How can you resist nervous hunger and the urge to binge?
How to stop binge eating. The first step in dealing with a problem is to understand its characteristics and causes. What are binges, what is nervous hunger, and why do they occur? The term binge is eating an excessive amount of food, both in terms of calories and relative to the circumstance in which one is eating. Suppose I serve two large plates of pasta that certainly exceed the healthy quantity, but I do it as a Sunday meal or at a dinner with friends, which occasionally happens. In that case, these episodes cannot be defined as “binges” in a pathological sense. If, on the other hand, I eat two packs of ice cream as a snack while I’m home alone, then it is likely that that behavior is a psychological binge.
Binge eating and nervous hunger are often considered synonymous, but they are not always the same in reality. I can be prone to restless needs without bingeing. A typical example of nervous hunger without binging is the continuous nibbling of food at various times of the day. This behavior produces fewer side effects on weight but can lead to an unbalanced diet with consequent physiological problems. For example, if I habit nibbling a lot during the morning or can’t resist eating snacks just before dinner, I may arrive at the “official” meal with little hunger, eating little of the proper nutrients.
What creates the impulse to binge or nervous hunger?
Usually, the cause lies in the
emotions. The person experiences an emotional state that they cannot manage or cope with and focuses on food. Nibbling or binging becomes a means of distraction or compensation, fulfillment or reward.
What to do after a binge or a nibbling phase? Go back to eating normally. It might seem like a paradox, the suggestion to continue to eat again! Yet another cause of bingeing is often skipping one meal for the next one. Skipping a meal because you have eaten before means a lot of time passes before eating again. For example, if I have eaten a snack and don’t eat anything for dinner, I will arrive hungry for breakfast or lunch next time! And this feeling could lead me to another binge!
Maintaining a dietary routine allows you to reduce the quantities ingested during a binge (if I am already complete, likely, I will soon stop binging because I will feel full much sooner) and to reduce the likelihood of new binges (if I am full, it is little likely to have an urge to look for food).
What to do to prevent binge eating and picking? How to stop binge eating
Let’s go back to point one: identifying the emotional causes. Realizing that you are under stress, that you are going through a moment of anxiety, that you have experienced an episode that has left a bad taste in your mouth or that has upset or made us nervous, or realize that you are bored and lacking in stimuli. If we can be fully aware, for example, that we are in great tension for an upcoming university exam or a job interview, then we should try to ask ourselves.
“What could I do to manage this emotion, other than eating?”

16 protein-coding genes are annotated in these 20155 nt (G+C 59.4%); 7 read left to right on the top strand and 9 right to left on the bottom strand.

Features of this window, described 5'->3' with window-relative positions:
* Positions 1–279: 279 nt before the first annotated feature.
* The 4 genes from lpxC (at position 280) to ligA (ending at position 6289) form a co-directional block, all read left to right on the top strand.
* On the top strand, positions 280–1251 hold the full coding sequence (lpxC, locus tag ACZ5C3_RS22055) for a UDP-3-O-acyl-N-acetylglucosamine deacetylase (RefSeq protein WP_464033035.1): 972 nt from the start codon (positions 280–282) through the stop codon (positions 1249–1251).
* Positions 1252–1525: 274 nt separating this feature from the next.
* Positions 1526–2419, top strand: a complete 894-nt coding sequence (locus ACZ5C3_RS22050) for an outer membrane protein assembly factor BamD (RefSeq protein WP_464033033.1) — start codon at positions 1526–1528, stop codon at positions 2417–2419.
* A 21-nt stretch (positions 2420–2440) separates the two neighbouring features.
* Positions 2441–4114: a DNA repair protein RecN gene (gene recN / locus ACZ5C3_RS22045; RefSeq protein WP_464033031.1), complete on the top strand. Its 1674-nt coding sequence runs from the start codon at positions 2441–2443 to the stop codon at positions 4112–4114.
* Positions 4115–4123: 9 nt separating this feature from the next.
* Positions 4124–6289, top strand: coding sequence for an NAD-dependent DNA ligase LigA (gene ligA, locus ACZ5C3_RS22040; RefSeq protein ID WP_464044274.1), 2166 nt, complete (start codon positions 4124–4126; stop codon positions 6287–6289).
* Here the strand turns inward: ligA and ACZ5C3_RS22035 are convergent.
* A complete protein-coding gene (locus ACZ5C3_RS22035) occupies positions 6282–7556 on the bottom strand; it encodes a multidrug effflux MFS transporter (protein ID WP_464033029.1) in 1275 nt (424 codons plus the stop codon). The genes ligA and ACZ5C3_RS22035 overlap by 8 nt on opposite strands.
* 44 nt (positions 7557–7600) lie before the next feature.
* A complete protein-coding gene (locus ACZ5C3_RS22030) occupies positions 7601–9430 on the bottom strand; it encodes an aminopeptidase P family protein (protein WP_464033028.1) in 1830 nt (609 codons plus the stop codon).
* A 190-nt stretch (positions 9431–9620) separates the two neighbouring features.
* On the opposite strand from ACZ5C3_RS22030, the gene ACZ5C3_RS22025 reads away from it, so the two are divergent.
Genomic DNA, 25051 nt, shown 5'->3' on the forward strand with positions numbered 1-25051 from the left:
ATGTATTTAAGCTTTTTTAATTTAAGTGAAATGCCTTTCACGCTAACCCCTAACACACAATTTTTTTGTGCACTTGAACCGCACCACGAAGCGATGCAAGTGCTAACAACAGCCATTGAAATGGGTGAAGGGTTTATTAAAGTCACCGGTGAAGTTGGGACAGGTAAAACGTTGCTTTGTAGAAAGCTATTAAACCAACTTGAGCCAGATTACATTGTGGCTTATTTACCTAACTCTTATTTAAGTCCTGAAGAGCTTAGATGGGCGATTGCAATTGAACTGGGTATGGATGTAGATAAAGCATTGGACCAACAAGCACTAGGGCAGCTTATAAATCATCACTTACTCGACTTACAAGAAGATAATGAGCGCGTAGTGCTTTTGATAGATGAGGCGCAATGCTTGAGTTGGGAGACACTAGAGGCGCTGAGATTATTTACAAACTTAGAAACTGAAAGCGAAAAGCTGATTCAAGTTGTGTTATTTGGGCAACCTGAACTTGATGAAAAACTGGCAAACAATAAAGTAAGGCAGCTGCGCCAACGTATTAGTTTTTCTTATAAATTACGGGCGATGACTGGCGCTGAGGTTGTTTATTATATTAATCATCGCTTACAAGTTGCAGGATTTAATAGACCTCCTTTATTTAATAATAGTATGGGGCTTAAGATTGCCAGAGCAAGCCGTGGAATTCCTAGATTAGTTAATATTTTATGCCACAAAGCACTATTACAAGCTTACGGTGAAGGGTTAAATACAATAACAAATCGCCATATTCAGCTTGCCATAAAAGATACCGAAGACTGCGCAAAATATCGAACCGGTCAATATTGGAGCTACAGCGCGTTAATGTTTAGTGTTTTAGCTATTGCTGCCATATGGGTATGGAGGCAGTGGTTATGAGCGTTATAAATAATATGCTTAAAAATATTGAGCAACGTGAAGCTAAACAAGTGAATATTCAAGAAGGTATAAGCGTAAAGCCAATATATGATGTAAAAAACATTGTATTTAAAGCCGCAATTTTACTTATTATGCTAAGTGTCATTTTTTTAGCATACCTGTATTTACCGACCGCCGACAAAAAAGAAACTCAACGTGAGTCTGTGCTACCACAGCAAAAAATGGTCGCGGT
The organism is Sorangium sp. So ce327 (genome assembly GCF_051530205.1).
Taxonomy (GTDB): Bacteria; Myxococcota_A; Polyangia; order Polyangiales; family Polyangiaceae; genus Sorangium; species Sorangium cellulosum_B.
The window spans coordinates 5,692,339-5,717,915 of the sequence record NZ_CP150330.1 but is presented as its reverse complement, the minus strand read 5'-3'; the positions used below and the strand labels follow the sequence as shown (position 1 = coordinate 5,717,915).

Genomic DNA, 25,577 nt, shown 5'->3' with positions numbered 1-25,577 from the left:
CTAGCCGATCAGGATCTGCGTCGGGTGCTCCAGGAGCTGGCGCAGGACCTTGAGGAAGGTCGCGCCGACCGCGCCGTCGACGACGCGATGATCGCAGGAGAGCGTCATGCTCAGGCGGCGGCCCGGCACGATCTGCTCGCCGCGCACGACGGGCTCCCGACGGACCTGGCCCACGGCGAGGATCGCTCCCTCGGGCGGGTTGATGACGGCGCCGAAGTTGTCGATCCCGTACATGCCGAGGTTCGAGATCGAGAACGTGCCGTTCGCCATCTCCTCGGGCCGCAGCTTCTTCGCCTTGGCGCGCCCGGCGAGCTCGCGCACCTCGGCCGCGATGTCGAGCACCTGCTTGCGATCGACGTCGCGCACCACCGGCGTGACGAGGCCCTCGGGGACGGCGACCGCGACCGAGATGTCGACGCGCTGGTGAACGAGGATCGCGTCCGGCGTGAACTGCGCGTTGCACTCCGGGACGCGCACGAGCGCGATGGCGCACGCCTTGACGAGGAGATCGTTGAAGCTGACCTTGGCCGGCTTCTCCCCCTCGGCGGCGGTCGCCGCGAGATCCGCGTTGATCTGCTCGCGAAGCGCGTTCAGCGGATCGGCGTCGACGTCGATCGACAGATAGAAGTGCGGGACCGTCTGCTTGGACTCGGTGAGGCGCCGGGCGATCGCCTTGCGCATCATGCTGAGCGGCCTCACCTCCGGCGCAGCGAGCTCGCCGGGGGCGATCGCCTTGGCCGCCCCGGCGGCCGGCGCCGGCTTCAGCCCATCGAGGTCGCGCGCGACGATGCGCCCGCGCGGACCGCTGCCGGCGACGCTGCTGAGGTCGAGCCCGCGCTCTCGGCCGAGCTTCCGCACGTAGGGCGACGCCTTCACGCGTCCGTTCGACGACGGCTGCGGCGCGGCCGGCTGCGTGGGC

If this question cannot be answered, perhaps it is appropriate to contact a therapist to start a psychological path of managing emotions. In this case, cognitive-behavioral psychotherapy is particularly effective. Maybe you need to strengthen your self-esteem or overcome a phobia or insecurity. Perhaps you need to understand how to be more assertive and effectively expose your thoughts and opinions. Maybe what you are doing does not satisfy you but changes. You need support and a guide.
In any case, you need to focus on solving the underlying problem, which leads you to seek food as a means of comfort.
Ah, one last thing: Eat slowly! Even the doctor and nutritionist say that you have to eat slowly to allow digestion to activate and feel full sooner. BUT, that’s not the only reason to eat slowly. Savoring food, enjoying what we have on our plate or in our hands is also helpful for making us rediscover flavors, guiding us towards more satisfying (and often healthier) food choices. Eating slowly also lets the emotional wave pass and gives time for anxiety or boredom to subside. Eating slowly can prove to be the right balance between indulging in the whim and avoiding binges. Mindful eating (conscious eating) can make us eat everything we want, in the proper doses. Without falling victim to drastic diets, unbalanced diets, or feelings of deprivation and restrictions.
Let’s recap the four tips: How to stop binge eating
1) Understand the problem and its causes, inform yourself by reading articles and publications that deal with this problem.
2) Pay attention to your emotions and ask yourself if you have other resources to deal with the emotional event. If the answer is no, consider seeking help from a therapist.
3) After a binge, do not fall into food restriction and fasting. Go back to eating almost normally, trying to give your body a routine. And avoiding periods of abstinence from food that can cause further nervous hunger or “cravings.”
4) Eat slowly. Paying attention to mealtimes and eating consciously reduces the frequency and risk of binges and promotes the feeling of satisfaction of the palate and fullness.
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